And I would take a book, and ride my old Triumph, out of Dublin and way up into the Wicklow mountains. I would drive for miles and miles, until I found myself, alone, walking across the heather, lost in verse and time.  And I would listen to the wind, as it came to me. The wind, that caressed me, and fondly, playfully ruffled my hair.  It seemed to me always, that the ghosts of old Ireland, it being such an ancient country, with so many countless generations gone before... it seemed to me these ghosts were carried to me, somehow, on the wind. And that these self-same ghosts, benign, but full of mischief,  would come and visit for a while.  Accompany me, on my solitary walk, debating amongst themselves, pleasantly, the merit of my fresh young thoughts. I for my part, would try and pay them homage, in my own way. I would recite to them, out loud, with feeling, from the old poetry. And I would modulate my voice, and strive to serve those bygone poets well with my simple, heartfelt renderings. And, careful lest I unwittingly caused offense, I picked my way respectfully around the old houses, the tumbled down roofless cottages, with the moss clad walls, those silent tributes to lost laughter and forgotten tears. And I would imagine, vividly, the great famine, the many years of hell, the absentee English landlords, and their cruel bailiffs, evicting the impoverished Irish tenants.    

"But of all the many fools I've been,
yes, I've been selfish, and yes, I've been mean,  
I know that I could have done a lot worse,
but for the enduring love, of rhyme and verse."


      And it was on one such a Summer day, I happened upon a silent house, standing on a small hill, with little more, than one good wall, still standing, forlorn, facing the sea. And where the upstairs bedroom would have been, there was left only an opening for a window. With the wooden frame long since gone. The curtains long departed. And in the upstairs room, now floor-less, with only the opening, I fancied, a young girl standing at the last remaining window, gazing out to sea. I, struck by her beauty, paused, shyly, not wishing to disturb her rapt concentration.
     Presently, she turned, and spying me below, she smiled sweetly. I returned the smile, shyly. And, as happens in these strange, waking dreams, when Time reverses itself, as it can, I found myself, naturally, with no trace of surprise, in a rapt conversation with a girl who had died one hundred and thirty five years earlier. She spoke of the famine, and I spoke of books. She told me of her family, and I made her laugh with tales of mayhem and motorbikes. Her laugh was pleasant, like music in the still morning. She told me of her family, and I told her of my dreams. And, suddenly, we were standing upstairs, in her room, looking out that window, in perfect repair, the glass polished and shiny, out over the distant, sun bathed sea. And I sensed, through her words, her hopes for a better life, over the sea, in America. We talked for hours, we marveled at how much we had in common, and we shared our love for Life. She took my hand, and I shivered to feel the softness of her skin. There was a music in the air, a soft happiness, an innocence, and the freshness of Youth.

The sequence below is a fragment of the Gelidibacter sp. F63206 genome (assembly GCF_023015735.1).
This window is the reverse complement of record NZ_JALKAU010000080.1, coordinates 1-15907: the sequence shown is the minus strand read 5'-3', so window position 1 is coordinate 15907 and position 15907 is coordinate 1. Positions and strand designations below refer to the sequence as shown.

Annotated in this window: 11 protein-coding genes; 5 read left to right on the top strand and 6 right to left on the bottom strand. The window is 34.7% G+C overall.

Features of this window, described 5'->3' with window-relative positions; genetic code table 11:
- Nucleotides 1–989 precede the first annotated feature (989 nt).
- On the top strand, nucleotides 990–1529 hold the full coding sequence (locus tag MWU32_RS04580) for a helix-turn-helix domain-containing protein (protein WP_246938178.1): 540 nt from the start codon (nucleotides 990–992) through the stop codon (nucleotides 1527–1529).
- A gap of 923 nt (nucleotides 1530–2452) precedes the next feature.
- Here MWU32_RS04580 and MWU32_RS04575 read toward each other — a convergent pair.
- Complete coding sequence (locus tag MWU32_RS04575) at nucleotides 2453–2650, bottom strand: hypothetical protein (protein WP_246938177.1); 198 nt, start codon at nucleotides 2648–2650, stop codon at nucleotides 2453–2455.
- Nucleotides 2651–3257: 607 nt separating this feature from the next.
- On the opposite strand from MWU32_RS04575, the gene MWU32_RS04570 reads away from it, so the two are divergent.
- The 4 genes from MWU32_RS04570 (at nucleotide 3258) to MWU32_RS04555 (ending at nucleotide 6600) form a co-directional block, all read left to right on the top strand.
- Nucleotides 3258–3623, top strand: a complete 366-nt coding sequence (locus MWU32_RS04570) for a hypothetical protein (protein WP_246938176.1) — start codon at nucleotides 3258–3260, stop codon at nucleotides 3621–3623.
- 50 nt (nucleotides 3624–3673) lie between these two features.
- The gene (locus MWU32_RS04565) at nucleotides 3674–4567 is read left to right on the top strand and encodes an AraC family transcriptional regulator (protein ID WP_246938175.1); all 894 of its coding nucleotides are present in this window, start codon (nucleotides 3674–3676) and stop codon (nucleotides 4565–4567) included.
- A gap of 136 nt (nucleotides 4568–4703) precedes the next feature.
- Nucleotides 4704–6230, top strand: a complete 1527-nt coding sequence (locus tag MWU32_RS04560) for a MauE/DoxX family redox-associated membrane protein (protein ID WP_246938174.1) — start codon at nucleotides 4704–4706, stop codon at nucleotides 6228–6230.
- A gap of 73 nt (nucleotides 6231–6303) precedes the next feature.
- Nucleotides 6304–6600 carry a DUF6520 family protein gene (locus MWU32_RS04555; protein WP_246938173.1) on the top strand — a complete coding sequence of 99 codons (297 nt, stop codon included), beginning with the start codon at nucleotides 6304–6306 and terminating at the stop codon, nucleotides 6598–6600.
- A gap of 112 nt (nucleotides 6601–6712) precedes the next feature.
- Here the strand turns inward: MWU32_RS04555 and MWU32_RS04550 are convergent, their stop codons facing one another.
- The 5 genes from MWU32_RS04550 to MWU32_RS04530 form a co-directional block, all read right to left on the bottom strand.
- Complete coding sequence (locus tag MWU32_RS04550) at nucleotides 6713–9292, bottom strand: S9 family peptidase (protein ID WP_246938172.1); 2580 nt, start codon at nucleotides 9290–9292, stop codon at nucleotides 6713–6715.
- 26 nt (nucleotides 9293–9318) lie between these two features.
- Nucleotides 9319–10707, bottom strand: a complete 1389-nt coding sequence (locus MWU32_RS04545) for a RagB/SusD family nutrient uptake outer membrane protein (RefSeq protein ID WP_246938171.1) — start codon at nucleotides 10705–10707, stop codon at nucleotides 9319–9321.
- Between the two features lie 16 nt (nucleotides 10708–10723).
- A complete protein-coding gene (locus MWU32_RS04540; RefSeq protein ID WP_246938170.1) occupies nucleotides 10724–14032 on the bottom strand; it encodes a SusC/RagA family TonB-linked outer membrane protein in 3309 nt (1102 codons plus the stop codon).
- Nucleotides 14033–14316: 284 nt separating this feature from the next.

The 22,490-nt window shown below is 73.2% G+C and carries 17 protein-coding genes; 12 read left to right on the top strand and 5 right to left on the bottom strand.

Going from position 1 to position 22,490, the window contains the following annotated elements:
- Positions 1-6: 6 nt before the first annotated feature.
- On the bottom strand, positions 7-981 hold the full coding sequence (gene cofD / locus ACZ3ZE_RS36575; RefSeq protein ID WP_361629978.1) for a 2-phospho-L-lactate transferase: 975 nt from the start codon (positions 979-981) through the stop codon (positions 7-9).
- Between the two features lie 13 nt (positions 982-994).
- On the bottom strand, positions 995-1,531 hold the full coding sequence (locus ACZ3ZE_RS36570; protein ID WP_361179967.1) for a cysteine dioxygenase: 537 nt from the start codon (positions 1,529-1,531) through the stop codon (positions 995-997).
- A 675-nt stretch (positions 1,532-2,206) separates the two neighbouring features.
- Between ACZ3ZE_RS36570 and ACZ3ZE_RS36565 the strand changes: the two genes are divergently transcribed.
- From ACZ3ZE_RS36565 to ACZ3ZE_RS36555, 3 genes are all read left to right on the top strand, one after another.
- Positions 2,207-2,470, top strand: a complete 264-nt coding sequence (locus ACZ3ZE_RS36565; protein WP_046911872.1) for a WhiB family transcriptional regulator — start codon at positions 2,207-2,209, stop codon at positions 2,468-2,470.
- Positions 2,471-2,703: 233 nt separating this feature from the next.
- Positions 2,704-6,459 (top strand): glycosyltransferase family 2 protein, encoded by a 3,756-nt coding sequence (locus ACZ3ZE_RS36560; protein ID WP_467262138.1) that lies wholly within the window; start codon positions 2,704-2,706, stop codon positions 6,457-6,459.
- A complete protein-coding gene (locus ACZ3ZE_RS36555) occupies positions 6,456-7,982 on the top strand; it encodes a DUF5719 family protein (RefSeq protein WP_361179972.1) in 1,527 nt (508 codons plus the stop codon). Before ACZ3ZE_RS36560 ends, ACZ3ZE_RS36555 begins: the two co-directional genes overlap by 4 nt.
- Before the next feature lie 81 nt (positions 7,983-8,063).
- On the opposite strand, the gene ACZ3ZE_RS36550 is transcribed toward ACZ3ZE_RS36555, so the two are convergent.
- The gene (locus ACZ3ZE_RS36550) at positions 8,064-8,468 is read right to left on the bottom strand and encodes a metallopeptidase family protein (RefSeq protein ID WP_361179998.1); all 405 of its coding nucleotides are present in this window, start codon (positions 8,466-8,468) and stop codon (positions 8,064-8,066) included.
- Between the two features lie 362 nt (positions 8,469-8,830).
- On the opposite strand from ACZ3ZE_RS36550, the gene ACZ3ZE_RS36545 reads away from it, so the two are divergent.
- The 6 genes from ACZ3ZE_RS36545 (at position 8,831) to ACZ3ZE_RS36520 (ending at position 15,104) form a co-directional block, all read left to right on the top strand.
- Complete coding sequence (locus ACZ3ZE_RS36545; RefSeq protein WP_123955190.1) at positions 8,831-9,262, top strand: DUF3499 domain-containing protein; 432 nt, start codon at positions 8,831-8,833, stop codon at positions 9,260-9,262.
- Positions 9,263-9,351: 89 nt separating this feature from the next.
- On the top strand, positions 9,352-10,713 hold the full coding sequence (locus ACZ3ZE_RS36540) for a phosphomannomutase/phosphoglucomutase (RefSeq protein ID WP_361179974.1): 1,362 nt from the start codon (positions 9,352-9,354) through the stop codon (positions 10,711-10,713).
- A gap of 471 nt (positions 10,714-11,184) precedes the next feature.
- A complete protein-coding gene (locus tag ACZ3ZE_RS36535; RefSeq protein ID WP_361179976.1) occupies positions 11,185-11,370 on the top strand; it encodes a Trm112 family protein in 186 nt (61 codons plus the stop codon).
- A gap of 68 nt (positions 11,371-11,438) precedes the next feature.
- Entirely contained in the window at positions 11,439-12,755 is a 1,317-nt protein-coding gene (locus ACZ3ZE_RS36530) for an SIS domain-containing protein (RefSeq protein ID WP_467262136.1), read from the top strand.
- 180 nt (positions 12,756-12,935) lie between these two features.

The sun lowering in the sky, it became time for me to go. Reluctantly, I said goodbye to this girl from the past. She stood and watched me go, with the wind brushing her long brown curls. Her serene smile, tender and understanding, never left her face. Her last words, spoken softly, were mellow and soft, almost joyous.

"I pray you, kind Sir, never think the less of us who went before.  We are dead in this Life, but not the next. Our thoughts, our loving, our love of books, our hopes, our smiles… live on. One day, in the fullness of time, we will all be together again.  I look forward to your stories, your poetry, and more of your adventures.
Live well, Francis, and be kind."
   
I turned and walked away, reluctantly. On reaching the foot of that small hill, I turned and looked back.  She, the maid with the long brown curls, was gone. Her former home, derelict, falling down, stood framed against the eternal sky. The lone window of the upper bedroom, floorless and roofless, stood sentry. Where we had stood, together, chatting easily, there was no floor.

But the lone window of our dreams, it stood proudly, a silhouette against the eternal, timeless sky...




Francis Meyrick








Last edited by Francis Meyrick on June 19, 2013, 3:51 pm
We little humans, hurtling through the Universe on our tiny, pale blue dot, will find few answers to Life's great mysteries. But we should at least find many of the questions. To write is to ask. To seek. To grope. With humility, and humor. Peace.